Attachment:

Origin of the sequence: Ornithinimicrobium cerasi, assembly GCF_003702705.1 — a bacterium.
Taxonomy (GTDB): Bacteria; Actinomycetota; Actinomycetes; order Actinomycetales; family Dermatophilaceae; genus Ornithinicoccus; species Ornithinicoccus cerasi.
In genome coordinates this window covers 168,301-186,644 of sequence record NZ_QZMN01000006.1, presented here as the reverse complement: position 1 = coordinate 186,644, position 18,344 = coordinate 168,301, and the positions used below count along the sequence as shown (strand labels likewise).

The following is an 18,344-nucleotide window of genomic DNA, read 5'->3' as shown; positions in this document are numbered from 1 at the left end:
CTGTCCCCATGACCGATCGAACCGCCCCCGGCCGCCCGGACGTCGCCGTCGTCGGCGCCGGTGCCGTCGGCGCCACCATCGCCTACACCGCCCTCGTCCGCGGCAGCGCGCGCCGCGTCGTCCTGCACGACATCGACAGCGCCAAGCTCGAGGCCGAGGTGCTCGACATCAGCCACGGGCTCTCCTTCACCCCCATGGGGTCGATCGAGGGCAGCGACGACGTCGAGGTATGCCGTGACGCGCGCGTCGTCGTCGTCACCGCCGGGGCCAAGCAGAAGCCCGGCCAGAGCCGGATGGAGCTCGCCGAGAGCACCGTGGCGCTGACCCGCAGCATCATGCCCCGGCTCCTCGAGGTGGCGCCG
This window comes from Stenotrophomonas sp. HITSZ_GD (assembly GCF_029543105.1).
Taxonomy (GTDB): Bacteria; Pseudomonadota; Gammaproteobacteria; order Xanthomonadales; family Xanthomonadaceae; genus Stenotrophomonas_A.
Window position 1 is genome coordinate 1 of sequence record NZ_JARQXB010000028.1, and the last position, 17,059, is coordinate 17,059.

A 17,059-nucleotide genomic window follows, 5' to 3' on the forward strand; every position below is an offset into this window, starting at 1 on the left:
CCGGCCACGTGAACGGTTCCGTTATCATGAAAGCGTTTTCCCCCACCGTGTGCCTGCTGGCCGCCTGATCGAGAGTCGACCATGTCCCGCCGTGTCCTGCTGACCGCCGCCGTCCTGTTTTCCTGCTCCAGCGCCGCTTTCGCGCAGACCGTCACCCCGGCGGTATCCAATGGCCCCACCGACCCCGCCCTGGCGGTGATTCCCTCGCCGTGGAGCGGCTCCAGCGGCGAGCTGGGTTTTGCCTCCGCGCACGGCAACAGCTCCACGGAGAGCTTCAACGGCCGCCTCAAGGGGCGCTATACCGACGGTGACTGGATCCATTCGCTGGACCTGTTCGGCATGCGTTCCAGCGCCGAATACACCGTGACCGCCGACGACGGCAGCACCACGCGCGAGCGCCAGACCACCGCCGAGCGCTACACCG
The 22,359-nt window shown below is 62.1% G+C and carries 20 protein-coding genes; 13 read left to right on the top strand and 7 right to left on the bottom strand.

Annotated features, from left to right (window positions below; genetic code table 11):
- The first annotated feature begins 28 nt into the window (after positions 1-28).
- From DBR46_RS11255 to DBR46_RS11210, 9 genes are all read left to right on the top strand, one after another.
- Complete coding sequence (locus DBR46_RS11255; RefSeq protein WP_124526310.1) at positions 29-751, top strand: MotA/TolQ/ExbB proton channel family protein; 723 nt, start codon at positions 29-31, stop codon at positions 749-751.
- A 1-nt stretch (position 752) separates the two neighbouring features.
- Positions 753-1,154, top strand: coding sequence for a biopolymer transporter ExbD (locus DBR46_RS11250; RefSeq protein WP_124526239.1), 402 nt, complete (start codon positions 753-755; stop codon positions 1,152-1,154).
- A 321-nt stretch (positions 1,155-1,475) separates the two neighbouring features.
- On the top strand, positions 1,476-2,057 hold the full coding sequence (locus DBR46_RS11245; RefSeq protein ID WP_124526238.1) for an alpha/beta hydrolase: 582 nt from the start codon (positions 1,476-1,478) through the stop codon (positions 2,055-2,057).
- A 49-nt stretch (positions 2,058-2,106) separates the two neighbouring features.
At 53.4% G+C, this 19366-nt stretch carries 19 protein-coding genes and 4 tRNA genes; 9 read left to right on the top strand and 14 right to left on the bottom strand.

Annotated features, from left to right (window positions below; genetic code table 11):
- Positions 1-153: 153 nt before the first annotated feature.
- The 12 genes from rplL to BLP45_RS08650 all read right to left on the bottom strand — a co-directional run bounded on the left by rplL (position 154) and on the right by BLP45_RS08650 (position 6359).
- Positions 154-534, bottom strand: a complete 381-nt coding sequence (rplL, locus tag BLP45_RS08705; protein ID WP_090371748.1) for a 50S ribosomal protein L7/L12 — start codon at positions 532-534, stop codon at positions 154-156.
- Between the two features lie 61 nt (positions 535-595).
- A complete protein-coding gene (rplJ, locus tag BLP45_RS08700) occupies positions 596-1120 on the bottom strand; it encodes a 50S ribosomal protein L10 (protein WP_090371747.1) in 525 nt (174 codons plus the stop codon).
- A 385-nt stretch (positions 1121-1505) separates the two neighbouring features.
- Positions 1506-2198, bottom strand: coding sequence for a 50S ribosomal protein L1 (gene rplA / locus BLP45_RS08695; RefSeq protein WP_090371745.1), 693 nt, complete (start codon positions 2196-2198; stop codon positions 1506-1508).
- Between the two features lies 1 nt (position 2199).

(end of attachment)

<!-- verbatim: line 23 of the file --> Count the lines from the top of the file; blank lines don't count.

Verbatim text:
- Positions 1-153: 153 nt before the first annotated feature.